A new information stealer named ExelaStealer has become the latest entrant to an already crowded landscape filled with various off-the-shelf malware designed to capture sensitive data from compromised Windows systems.
"ExelaStealer is a largely open-source infostealer with paid customizations available from the threat actor," Fortinet FortiGuard Labs researcher James Slaughter said in a technical report.
ExelaStealer is offered for sale via cybercrime forums as well as a dedicated Telegram channel set up by its operators who go by the online alias quicaxd. The paid-for version costs $20 a month, $45 for three months, or $120 for a lifetime license.
The low cost of the commodity malware makes it a perfect hacking tool for newbies, effectively lowering the barrier to entry for pulling off malicious attacks.
The stealer binary, in its current form, can only be compiled and packaged on a Windows-based system using a builder Python script, which throws necessary source code obfuscation into the mix in an attempt to resist analysis.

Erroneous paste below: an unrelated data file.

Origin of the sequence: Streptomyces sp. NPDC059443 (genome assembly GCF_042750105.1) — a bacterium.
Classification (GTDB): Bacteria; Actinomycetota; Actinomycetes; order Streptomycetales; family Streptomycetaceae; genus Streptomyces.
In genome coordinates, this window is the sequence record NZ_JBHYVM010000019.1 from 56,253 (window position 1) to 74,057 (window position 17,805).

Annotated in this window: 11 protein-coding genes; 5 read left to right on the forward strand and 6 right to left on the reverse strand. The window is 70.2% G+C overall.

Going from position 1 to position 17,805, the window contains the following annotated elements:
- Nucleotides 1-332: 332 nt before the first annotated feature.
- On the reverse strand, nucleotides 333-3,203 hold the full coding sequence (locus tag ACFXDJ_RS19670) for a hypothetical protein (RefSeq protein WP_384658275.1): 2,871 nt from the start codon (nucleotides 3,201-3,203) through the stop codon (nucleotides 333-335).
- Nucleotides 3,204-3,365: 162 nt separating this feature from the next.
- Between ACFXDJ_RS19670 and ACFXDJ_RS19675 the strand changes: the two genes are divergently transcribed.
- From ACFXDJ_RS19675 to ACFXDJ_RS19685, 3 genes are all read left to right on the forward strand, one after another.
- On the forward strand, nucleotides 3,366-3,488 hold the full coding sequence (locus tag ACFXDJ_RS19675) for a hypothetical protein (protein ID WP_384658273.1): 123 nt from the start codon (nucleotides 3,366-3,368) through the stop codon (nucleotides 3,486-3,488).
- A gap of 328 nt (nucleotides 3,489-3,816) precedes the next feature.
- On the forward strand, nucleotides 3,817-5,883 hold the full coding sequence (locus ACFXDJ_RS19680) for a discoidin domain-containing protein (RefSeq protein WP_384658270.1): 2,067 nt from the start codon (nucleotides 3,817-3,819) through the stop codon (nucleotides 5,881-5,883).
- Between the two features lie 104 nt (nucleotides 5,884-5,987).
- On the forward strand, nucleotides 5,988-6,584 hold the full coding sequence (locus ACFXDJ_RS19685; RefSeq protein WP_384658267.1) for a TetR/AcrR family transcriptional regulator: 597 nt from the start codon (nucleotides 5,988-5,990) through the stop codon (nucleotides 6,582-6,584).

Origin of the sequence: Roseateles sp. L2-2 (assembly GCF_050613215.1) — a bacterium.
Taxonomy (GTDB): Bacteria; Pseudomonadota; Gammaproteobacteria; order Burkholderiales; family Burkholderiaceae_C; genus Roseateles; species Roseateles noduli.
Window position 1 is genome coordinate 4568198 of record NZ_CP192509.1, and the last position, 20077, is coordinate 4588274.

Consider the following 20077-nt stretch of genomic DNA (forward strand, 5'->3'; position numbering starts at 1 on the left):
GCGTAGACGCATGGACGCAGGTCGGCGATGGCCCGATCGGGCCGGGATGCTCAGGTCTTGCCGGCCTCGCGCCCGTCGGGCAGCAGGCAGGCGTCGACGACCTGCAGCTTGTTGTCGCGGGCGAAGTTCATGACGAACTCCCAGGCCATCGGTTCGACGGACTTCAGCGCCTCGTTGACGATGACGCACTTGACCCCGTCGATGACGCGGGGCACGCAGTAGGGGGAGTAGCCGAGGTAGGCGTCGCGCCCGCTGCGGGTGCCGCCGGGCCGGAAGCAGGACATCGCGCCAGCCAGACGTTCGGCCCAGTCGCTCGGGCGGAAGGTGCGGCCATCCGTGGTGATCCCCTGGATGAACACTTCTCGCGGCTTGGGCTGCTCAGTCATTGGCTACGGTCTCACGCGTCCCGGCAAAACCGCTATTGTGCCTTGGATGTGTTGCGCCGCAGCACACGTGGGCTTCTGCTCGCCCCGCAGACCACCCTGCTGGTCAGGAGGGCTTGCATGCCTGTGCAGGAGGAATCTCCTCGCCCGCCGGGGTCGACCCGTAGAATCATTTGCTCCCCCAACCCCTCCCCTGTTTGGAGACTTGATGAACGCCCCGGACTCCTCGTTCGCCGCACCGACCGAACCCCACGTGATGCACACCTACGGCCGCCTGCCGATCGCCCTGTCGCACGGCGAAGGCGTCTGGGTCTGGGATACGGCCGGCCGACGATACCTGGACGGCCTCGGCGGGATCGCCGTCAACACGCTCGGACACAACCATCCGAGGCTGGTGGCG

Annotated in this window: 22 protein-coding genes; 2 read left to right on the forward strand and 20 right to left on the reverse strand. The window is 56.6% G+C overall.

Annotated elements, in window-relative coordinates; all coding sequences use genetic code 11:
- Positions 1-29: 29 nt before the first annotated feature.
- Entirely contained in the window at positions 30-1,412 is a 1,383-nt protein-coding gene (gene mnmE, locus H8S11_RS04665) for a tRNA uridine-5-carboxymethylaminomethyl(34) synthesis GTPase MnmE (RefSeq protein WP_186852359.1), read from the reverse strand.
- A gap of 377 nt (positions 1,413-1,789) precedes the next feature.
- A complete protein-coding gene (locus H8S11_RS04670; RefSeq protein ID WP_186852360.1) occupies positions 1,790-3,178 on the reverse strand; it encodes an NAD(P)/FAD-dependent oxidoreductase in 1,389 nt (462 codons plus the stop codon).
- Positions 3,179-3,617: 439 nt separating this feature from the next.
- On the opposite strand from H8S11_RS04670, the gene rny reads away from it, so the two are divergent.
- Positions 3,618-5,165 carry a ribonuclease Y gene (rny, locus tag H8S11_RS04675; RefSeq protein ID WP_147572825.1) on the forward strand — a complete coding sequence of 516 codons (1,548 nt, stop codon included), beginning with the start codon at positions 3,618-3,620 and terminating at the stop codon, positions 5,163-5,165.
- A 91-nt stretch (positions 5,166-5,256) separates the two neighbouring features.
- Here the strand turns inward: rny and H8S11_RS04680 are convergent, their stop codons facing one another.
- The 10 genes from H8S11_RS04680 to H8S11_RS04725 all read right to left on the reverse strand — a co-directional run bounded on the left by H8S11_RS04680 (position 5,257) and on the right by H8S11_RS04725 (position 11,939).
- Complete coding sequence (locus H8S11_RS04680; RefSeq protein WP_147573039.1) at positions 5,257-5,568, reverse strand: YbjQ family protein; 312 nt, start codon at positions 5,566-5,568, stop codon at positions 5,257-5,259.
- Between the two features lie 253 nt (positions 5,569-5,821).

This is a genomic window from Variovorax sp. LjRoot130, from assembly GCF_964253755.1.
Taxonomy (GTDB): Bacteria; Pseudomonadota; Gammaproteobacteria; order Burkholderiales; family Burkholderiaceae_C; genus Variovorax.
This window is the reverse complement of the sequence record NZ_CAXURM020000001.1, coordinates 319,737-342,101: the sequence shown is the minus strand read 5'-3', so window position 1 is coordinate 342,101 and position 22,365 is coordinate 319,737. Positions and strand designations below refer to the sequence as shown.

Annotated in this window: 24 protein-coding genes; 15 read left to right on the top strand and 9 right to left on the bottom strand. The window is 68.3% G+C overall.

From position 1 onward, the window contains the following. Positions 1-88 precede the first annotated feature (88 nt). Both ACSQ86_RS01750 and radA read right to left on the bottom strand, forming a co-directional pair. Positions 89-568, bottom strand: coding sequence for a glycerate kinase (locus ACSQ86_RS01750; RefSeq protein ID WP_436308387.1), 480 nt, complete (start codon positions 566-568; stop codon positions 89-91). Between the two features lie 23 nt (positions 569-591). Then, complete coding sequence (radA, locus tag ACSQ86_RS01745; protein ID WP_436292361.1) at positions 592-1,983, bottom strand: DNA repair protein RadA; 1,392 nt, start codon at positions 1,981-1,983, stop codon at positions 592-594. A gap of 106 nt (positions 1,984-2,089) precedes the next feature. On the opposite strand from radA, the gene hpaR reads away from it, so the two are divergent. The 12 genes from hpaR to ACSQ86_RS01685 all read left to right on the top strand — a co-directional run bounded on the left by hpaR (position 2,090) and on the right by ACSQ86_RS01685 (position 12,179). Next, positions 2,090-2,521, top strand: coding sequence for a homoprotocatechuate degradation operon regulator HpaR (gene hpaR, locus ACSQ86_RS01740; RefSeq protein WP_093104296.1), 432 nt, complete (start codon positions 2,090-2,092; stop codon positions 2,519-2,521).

There is evidence to suggest that ExelaStealer is being distributed via an executable that masquerades as a PDF document, indicating that the initial intrusion vector could be anything ranging from phishing to watering holes.
Launching the binary displays a lure document – a Turkish vehicle registration certificate for a Dacia Duster – while stealthily activating the stealer in the background.
"Data has become a valuable currency, and because of this, attempts to gather it will likely never cease," Slaughter said.
"Infostealer malware exfiltrates data belonging to corporations and individuals that can be used for blackmail, espionage, or ransom. Despite the number of infostealers in the wild, ExelaStealer shows there is still room for new players to emerge and gain traction."
The disclosure comes as Kaspersky revealed details of a campaign that targets government, law enforcement, and non-profit organizations to drop several scripts and executables at once to conduct cryptocurrency mining, steal data using keyloggers, and gain backdoor access to systems.
"The B2B sector remains attractive to cybercriminals, who seek to exploit its resources for money-making purposes," the Russian cybersecurity firm said, noting that most of the attacks were aimed at organizations in Russia, Saudi Arabia, Vietnam, Brazil, Romania, the U.S., India, Morocco, and Greece.
Earlier this week, U.S. cybersecurity and intelligence agencies released a joint advisory outlining the phishing techniques malicious actors commonly use to obtain login credentials and deploy malware, highlighting their attempts to impersonate a trusted source to realize their goals.